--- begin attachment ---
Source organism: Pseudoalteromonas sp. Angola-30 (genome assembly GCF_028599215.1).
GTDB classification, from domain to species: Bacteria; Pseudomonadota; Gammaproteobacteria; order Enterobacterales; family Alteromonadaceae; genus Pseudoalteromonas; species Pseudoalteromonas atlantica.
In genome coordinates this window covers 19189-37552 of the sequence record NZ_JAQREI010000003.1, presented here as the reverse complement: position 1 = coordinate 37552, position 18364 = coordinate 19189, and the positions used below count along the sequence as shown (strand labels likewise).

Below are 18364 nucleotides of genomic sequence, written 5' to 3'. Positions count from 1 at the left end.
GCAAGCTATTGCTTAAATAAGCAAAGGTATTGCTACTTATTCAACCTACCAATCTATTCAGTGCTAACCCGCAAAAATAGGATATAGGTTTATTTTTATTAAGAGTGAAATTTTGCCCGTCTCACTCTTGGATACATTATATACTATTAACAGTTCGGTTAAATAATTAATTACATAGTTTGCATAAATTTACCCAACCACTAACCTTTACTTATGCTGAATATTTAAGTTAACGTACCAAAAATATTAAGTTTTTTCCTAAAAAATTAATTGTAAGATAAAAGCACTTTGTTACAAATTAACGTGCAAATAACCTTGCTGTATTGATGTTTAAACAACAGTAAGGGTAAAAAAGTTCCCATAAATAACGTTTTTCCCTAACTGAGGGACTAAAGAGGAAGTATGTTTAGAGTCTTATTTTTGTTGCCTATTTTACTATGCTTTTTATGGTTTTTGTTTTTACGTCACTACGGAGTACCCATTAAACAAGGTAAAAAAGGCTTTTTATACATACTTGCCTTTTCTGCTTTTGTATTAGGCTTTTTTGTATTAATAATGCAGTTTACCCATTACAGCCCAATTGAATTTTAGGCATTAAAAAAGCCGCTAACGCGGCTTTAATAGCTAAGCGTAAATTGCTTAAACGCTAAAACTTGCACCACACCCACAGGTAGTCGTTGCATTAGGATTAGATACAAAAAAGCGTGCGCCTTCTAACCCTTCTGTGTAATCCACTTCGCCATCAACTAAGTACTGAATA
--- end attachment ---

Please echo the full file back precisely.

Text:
Source organism: Pseudoalteromonas sp. Angola-30 (genome assembly GCF_028599215.1).
GTDB classification, from domain to species: Bacteria; Pseudomonadota; Gammaproteobacteria; order Enterobacterales; family Alteromonadaceae; genus Pseudoalteromonas; species Pseudoalteromonas atlantica.
In genome coordinates this window covers 19189-37552 of the sequence record NZ_JAQREI010000003.1, presented here as the reverse complement: position 1 = coordinate 37552, position 18364 = coordinate 19189, and the positions used below count along the sequence as shown (strand labels likewise).

Below are 18364 nucleotides of genomic sequence, written 5' to 3'. Positions count from 1 at the left end.
GCAAGCTATTGCTTAAATAAGCAAAGGTATTGCTACTTATTCAACCTACCAATCTATTCAGTGCTAACCCGCAAAAATAGGATATAGGTTTATTTTTATTAAGAGTGAAATTTTGCCCGTCTCACTCTTGGATACATTATATACTATTAACAGTTCGGTTAAATAATTAATTACATAGTTTGCATAAATTTACCCAACCACTAACCTTTACTTATGCTGAATATTTAAGTTAACGTACCAAAAATATTAAGTTTTTTCCTAAAAAATTAATTGTAAGATAAAAGCACTTTGTTACAAATTAACGTGCAAATAACCTTGCTGTATTGATGTTTAAACAACAGTAAGGGTAAAAAAGTTCCCATAAATAACGTTTTTCCCTAACTGAGGGACTAAAGAGGAAGTATGTTTAGAGTCTTATTTTTGTTGCCTATTTTACTATGCTTTTTATGGTTTTTGTTTTTACGTCACTACGGAGTACCCATTAAACAAGGTAAAAAAGGCTTTTTATACATACTTGCCTTTTCTGCTTTTGTATTAGGCTTTTTTGTATTAATAATGCAGTTTACCCATTACAGCCCAATTGAATTTTAGGCATTAAAAAAGCCGCTAACGCGGCTTTAATAGCTAAGCGTAAATTGCTTAAACGCTAAAACTTGCACCACACCCACAGGTAGTCGTTGCATTAGGATTAGATACAAAAAAGCGTGCGCCTTCTAACCCTTCTGTGTAATCCACTTCGCCATCAACTAAGTACTGAATA